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Arboretum Awards Medal to Lady Bird Johnson

By Alfredo Flores
June 11, 2002

WASHINGTON, June 11--Former First Lady Lady Bird Johnson and her Committee for a More Beautiful Capital have won the U.S. National Arboretum's first Gold Medal Award for their efforts to enhance the beauty of the nation's capital with trees, flowers and other ornamental plantings. The U.S. National Arboretum is in Washington, D.C.

Mrs. Johnson and her committee will receive the award in October as part of the arboretum's year-long celebration of its 75th anniversary. The arboretum is operated by the Agricultural Research Service, the chief scientific research agency of the U.S. Department of Agriculture.

"Lady Bird Johnson has initiated many environmental improvements and beautification efforts nationally, not only when she was First Lady, but throughout much of her life," said Arboretum Director Thomas Elias. "Her efforts to beautify the environment with plants epitomize the arboretum's mission, which is to conduct research, provide education, and conserve and display trees, shrubs, flowers and other plants to enhance the environment."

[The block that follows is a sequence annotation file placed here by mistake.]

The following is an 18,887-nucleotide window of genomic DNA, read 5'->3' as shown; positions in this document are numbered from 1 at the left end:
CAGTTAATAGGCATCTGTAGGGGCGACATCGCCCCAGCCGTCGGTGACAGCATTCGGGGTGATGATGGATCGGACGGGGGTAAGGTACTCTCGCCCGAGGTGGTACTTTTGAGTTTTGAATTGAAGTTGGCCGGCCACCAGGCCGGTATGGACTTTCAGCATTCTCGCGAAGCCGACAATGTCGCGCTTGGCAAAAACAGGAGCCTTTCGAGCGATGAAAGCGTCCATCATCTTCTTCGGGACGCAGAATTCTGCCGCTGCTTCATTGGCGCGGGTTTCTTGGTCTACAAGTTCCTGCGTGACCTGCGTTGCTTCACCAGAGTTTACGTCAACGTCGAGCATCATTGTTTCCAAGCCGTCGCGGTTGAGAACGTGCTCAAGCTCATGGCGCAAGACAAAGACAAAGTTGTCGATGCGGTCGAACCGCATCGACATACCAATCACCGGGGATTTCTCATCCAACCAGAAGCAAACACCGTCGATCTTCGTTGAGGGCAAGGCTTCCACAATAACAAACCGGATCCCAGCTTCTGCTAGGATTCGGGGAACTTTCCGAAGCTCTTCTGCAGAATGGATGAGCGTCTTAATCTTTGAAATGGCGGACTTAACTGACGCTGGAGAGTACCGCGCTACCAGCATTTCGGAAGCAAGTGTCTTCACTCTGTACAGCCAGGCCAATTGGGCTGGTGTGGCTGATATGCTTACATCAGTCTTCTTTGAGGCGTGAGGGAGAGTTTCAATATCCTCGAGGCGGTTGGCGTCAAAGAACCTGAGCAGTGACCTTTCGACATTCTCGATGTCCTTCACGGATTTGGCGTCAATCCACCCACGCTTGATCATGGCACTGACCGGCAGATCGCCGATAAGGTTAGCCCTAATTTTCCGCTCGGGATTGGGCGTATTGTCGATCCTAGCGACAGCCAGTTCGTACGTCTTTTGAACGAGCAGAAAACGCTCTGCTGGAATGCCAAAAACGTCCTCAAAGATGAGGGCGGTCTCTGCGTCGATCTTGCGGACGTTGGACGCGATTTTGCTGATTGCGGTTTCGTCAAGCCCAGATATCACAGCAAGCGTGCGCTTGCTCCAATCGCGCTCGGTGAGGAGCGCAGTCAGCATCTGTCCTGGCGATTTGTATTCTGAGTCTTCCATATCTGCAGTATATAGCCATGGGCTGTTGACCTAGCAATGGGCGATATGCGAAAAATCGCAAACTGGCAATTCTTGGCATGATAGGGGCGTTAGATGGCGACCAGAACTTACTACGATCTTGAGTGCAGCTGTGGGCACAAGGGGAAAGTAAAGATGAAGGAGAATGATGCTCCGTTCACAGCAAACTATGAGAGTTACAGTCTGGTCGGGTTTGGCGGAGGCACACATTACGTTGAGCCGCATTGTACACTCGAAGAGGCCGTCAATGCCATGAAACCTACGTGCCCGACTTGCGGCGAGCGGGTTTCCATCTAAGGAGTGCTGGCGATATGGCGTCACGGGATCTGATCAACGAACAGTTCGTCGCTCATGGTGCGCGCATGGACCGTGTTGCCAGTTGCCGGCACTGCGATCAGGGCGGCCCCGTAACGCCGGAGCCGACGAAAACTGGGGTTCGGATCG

Mrs. Johnson and the surviving members of the committee will be presented with the award at a formal dinner at the arboretum on Oct. 3. The award will consist of an original medal, provided by the Friends of the National Arboretum and designed by Cissel Gott Collins of the Washington-based Gott Group design firm, and an official certificate of appreciation from the arboretum.

Mrs. Johnson created the committee in 1965, while her husband, Lyndon B. Johnson, was president. After leaving the capital, Mrs. Johnson focused her energies on the beautification of her native Texas, working with the Texas Highway Department to preserve the natural beauty of wildflowers along interstates and freeways. In 1982, she founded the Lady Bird Johnson Wildflower Center to continue the mission of changing attitudes toward native plants.

In attendance at today's announcement was Marlene Richardson, producer of a Public Broadcasting System documentary on Mrs. Johnson's work. Filmed over the past three years, it is called "Lady Bird, Naturally" and will air on PBS stations this month.

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